If this story was about something salacious, and not a parking garage, then maybe more Bostonians would care about getting jerked out of millions
The City of Boston and its residents own the Winthrop Square Garage downtown. So you’d think more than a handful of people would be angry that with all the budget cuts and broken schools in this city, officials have made decisions about the sale of said garage that could cost Boston more than $100 million in lost revenue.
The parcel isn’t much to look at. A shuttered two-story concrete eyesore, the Winthrop Square Garage is structurally insignificant compared to State Street and the other scrapers towering above. At the same time, it is extremely valuable. Because a large tower of up to 700 feet is envisioned for the property, estimates for the sale value are as high as $100 million, according to the Boston Herald, or even $200 million, according to citizen activist Shirley Kressel.
The City of Boston has the lot assessed at $32 million. Meanwhile, similar lots of land in Boston that house 700-foot towers are assessed at upwards of $140 million, such as the Hancock Tower. That is the land only, not including the building! The overall potential value of the parcel comes from Boston imposing no additional restrictions on the heights of buildings along airplane routes beyond any rules set by the Federal Aviation Administration.
At the request of Mayor Marty Walsh, last December the City Council voted to give the property away to the Boston Redevelopment Authority (BRA) with an open-ended agreement that doesn’t specify the time of performance, the fees to be charged, or the amount the city (and therefore its residents) are to receive. Meanwhile, in a testimony in front of the City Council last summer, the BRA director suggested the property is worth as little as $10 million.
Immediately prior to the vote, city councilors received a thick packet of documents related to the sale. Notably missing from the information therein: an estimate of the value of the property, along with an estimate of BRA fees, both of which had been requested by councilors. No public notice was given, nor was information publicly distributed or put on the City of Boston’s website.
After the administration turned the property over to the BRA in the winter of 2015, Kressel wrote a letter to the city pointing out the legal process that should have been followed. The City Council, whose main function is to keep spending and revenue in check, must vote to approve a transfer of the property. So last summer the mayor sent a belated order to the body for approval.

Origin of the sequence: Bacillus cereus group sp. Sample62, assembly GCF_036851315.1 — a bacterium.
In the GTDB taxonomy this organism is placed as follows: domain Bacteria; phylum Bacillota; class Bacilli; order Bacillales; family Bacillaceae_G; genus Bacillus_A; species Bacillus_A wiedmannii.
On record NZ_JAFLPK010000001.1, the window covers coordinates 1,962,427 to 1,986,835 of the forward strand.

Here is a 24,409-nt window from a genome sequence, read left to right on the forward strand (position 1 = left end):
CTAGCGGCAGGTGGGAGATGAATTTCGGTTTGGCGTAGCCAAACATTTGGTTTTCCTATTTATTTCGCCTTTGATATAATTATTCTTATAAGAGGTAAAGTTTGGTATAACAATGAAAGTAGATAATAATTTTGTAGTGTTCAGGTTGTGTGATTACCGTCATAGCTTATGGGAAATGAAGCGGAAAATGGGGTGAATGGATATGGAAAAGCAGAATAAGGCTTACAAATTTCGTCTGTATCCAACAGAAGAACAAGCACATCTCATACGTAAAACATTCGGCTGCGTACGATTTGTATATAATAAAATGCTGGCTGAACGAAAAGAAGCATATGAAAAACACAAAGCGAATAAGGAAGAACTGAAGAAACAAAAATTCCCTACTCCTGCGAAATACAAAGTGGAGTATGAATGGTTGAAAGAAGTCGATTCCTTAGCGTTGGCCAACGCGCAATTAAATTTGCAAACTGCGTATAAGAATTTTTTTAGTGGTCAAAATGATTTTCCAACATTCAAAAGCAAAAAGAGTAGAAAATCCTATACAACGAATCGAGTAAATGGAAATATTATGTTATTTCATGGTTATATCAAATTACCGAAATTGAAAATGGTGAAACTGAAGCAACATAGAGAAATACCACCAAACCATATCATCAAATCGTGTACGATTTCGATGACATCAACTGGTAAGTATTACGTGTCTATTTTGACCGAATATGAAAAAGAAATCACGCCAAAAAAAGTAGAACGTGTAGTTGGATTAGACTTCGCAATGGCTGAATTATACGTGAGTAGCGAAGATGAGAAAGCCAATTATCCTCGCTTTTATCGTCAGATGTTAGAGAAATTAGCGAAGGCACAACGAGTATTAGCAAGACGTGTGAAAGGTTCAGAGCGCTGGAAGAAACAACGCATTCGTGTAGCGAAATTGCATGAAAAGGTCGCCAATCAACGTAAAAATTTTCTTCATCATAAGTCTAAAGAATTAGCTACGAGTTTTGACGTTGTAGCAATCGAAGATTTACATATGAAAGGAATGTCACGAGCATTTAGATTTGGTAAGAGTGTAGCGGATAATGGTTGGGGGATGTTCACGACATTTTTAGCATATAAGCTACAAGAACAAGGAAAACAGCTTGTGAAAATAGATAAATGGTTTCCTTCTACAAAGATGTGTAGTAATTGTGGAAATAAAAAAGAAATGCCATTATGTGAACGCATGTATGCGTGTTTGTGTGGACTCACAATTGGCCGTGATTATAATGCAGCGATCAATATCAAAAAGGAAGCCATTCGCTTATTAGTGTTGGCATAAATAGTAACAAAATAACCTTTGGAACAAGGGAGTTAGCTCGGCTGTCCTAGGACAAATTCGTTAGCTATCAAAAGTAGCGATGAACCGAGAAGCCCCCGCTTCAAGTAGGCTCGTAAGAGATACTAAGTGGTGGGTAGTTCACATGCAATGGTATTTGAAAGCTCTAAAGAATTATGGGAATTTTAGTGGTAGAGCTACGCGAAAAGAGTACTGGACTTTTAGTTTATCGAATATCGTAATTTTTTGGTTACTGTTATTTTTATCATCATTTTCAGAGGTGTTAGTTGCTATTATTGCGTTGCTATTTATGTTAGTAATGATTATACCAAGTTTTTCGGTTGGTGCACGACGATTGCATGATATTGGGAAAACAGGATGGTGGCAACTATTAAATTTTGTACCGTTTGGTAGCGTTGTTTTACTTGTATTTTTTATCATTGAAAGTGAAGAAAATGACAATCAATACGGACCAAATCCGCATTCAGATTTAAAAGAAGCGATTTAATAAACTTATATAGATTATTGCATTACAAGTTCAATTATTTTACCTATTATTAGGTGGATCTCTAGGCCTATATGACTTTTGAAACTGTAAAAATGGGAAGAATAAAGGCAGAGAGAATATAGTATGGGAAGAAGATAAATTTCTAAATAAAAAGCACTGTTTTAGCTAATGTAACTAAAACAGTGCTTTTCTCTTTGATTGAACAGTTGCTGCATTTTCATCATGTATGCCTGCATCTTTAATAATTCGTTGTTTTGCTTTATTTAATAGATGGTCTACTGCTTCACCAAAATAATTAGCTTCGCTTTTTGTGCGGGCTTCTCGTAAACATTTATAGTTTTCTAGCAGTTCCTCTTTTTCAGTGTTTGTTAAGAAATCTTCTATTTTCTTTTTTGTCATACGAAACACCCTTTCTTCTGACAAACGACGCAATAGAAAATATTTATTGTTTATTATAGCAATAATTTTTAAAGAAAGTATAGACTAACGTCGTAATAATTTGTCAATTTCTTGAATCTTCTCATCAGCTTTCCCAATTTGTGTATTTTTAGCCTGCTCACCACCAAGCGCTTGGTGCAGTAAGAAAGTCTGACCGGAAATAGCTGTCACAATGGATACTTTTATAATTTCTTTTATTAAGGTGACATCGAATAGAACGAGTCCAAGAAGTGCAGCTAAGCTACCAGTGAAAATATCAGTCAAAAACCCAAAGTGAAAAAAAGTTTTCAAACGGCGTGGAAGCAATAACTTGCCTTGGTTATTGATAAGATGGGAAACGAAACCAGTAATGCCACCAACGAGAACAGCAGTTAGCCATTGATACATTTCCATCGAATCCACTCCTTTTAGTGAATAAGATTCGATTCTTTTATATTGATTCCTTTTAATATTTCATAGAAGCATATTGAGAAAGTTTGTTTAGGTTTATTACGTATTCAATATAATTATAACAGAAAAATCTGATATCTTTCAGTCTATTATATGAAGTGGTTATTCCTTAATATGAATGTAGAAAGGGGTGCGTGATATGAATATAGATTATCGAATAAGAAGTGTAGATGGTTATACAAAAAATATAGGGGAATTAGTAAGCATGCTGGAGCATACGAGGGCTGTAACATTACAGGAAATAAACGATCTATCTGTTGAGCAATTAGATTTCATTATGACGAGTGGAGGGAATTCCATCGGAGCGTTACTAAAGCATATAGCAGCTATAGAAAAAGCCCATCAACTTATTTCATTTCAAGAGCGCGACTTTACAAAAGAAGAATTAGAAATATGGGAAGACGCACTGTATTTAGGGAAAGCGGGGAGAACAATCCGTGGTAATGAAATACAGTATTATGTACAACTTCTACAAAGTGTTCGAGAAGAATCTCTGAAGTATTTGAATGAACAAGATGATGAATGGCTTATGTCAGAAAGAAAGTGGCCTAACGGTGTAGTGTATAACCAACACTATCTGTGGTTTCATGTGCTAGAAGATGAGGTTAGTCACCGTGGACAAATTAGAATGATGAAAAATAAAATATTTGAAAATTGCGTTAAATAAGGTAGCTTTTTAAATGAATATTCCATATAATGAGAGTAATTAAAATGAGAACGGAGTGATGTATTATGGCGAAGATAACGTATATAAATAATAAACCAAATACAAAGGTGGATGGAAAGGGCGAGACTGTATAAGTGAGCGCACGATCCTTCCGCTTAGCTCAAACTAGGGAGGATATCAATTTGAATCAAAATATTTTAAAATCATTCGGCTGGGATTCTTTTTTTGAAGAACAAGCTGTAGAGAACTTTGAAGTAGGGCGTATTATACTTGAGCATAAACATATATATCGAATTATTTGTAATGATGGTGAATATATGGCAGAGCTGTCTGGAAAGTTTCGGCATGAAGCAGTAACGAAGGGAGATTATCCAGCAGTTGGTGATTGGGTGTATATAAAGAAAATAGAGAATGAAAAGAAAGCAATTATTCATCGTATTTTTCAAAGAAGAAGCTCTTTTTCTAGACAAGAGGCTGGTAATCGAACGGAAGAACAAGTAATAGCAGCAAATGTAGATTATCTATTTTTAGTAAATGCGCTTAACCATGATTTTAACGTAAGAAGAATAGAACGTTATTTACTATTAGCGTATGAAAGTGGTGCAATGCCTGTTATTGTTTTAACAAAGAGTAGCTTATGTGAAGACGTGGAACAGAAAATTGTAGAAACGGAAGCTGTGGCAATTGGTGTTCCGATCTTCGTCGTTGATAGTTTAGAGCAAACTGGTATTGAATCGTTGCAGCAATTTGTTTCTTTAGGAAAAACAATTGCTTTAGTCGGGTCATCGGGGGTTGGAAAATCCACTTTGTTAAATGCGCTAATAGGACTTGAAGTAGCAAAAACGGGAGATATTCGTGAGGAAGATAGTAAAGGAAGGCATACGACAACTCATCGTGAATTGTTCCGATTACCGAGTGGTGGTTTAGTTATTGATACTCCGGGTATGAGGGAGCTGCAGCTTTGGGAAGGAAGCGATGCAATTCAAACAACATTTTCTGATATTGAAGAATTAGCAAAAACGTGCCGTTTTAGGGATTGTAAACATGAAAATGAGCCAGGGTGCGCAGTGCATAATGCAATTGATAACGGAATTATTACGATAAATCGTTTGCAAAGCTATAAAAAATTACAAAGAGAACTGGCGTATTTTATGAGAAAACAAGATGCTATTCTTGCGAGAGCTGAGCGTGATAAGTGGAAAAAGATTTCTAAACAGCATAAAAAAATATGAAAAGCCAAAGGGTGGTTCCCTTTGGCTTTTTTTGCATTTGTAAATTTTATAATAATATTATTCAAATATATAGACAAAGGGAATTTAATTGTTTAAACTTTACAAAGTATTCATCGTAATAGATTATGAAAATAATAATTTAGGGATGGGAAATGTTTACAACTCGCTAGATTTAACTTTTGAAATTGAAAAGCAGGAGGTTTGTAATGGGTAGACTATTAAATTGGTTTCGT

At a hearing in June 2015, city officials testified that they lacked the capability to sell the property. From there, the quiet transfer continued. In August, a council subcommittee on economic development reviewed a Memorandum of Understanding (MOU) that essentially passes proprietorship to the BRA, giving the quasi-public agency the power to take any and all fees they want. When the sale process is over, the BRA will turn over whatever net proceeds are left to the city’s general fund, but residents shouldn’t be too hopeful; remarkably, at the August hearing, a BRA representative recommended against making an official property value estimate.
Over the next few months, through the November election, the chairman of the City Council economic development subcommittee met with the Walsh administration and BRA lawyers and revised the MOU. As a result, the BRA can do whatever it wants with the property, for as long as it wants, and extract whatever fees it deems necessary. Later, when that’s all done, the authority will kick whatever’s left to the city’s general fund. To make matters worse, the BRA, which is not in the building business, can act as the initial general contractor, with all its costs and management fees subtracted from the city’s net proceeds, and none of the contracts it awards nor the people it hires subject to procurement laws that the City of Boston would have to follow.
Over a two-week period, I attempted to contact all the Boston city councilors who presided over this apparent subterfuge last year. I asked in writing:
- Who negotiated the deal?
- How much did the councilors think the parcel was worth?
- How much did the councilors think the BRA would charge in fees?
- When would the Citizens get the money into the General Fund
Nine councilors declined to respond. Only councilors Michelle Wu and Tito Jackson replied, with the former claiming ignorance about the backroom MOU negotiations and declining to offer her opinion on the Winthrop Garage property value, and Jackson saying he thinks the lot is worth between $30 and $70 million.
“I was not presented with enough information to vote in the affirmative,” said Jackson, who voted against the transfer. “There are several process and procedures questions I have. I want to make sure the citizens get the most value for the property.”
Mayor Walsh ran on a platform of reforming the BRA. Once elected, he even had an independent audit done which found extremely poor fiscal controls and record-keeping at the agency, among other issues. Nevertheless, in the case of the Winthrop Square Garage, the administration put the BRA in charge. The surrogate authority is now soliciting proposals for development on the parcel. There is reportedly interest from eight potential buyers.
Because the BRA is an independent agency, it is not subject to the same competitive bidding laws that the city would be made to follow. Instead, the BRA may sell or lease the land to whomever they choose, while extracting whatever fees they want in the process. The people of Boston will get whatever’s left. If anything’s left. According to no particular timetable.
Kevin McCrea, born in Boston, is a South End resident. A contractor and developer, he ran for Mayor of Boston in 2009.